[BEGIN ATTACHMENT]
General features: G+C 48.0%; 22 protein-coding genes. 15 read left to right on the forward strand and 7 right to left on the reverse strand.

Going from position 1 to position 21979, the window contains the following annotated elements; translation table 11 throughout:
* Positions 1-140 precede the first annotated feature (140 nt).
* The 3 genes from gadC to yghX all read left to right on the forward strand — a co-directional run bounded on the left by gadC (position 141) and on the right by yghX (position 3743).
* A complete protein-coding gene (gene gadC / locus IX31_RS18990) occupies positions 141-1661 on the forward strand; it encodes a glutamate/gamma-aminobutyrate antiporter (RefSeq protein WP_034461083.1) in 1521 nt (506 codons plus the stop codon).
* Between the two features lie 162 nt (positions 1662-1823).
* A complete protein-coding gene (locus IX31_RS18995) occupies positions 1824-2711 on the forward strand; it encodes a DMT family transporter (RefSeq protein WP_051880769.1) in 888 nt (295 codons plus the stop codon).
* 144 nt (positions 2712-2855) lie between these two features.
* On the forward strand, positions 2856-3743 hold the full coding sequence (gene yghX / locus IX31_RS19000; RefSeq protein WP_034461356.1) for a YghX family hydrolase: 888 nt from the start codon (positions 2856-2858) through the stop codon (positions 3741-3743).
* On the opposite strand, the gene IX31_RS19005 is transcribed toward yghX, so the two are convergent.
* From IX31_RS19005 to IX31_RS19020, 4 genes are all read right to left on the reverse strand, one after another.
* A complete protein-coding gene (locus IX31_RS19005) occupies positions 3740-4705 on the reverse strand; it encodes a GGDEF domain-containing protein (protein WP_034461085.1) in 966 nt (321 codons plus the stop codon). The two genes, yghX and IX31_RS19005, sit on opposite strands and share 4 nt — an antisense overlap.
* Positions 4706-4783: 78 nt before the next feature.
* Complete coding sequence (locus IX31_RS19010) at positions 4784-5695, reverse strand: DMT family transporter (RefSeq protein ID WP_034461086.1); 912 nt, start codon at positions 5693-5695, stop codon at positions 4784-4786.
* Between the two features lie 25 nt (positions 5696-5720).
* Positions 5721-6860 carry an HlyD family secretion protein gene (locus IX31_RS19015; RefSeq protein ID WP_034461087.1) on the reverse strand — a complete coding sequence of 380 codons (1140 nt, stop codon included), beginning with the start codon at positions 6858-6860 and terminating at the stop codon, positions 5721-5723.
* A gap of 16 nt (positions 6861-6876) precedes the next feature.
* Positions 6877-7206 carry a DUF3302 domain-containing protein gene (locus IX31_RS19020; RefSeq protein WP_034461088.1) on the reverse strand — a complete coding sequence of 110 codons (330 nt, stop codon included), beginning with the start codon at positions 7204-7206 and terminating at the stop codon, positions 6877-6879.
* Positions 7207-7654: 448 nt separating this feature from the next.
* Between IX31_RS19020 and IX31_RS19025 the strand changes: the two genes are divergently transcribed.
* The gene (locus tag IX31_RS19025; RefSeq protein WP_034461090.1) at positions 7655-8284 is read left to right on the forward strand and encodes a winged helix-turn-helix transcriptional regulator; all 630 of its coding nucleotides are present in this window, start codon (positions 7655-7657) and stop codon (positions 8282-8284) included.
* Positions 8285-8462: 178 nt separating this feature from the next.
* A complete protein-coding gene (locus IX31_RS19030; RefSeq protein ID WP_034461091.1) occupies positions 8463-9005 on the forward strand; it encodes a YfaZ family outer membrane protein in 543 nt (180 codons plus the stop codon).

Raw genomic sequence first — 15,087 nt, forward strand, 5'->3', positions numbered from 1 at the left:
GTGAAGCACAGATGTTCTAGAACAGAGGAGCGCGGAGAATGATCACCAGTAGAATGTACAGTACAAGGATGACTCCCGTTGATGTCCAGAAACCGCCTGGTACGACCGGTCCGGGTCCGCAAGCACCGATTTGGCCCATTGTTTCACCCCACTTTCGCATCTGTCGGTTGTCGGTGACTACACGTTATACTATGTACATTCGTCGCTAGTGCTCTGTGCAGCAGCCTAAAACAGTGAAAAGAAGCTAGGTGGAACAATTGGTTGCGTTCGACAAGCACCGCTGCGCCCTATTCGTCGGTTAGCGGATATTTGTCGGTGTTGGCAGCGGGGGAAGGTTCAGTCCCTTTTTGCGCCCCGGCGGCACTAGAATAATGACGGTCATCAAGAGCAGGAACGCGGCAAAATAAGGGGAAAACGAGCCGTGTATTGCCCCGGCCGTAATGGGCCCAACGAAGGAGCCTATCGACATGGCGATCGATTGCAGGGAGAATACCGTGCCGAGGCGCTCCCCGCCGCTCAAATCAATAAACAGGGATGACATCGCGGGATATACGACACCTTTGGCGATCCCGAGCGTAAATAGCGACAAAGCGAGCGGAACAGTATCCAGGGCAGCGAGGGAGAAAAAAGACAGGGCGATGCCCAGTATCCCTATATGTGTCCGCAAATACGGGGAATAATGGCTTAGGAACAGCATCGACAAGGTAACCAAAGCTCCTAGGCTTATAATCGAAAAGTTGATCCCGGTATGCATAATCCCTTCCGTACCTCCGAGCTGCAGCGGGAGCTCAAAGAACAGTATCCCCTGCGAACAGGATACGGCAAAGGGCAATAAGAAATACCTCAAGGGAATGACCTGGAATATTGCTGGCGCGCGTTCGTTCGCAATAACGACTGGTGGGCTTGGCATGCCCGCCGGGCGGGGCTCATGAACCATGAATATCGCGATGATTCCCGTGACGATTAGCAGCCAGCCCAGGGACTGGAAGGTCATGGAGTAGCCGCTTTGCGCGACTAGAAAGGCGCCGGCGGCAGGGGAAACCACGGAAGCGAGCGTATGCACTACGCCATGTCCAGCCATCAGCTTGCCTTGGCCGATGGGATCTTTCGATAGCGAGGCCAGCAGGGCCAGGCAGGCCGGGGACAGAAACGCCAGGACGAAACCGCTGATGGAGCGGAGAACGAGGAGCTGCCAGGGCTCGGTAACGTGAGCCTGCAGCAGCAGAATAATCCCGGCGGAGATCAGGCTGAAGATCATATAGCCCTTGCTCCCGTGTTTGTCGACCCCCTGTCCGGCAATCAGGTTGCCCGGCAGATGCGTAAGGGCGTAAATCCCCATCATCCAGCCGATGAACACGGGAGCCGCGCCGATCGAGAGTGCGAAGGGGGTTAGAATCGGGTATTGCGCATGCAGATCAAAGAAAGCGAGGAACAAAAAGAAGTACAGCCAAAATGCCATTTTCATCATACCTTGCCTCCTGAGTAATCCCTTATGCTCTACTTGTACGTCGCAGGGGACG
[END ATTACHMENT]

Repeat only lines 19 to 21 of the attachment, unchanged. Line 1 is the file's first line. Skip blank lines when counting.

* Positions 7207-7654: 448 nt separating this feature from the next.
* Between IX31_RS19020 and IX31_RS19025 the strand changes: the two genes are divergently transcribed.
* The gene (locus tag IX31_RS19025; RefSeq protein WP_034461090.1) at positions 7655-8284 is read left to right on the forward strand and encodes a winged helix-turn-helix transcriptional regulator; all 630 of its coding nucleotides are present in this window, start codon (positions 7655-7657) and stop codon (positions 8282-8284) included.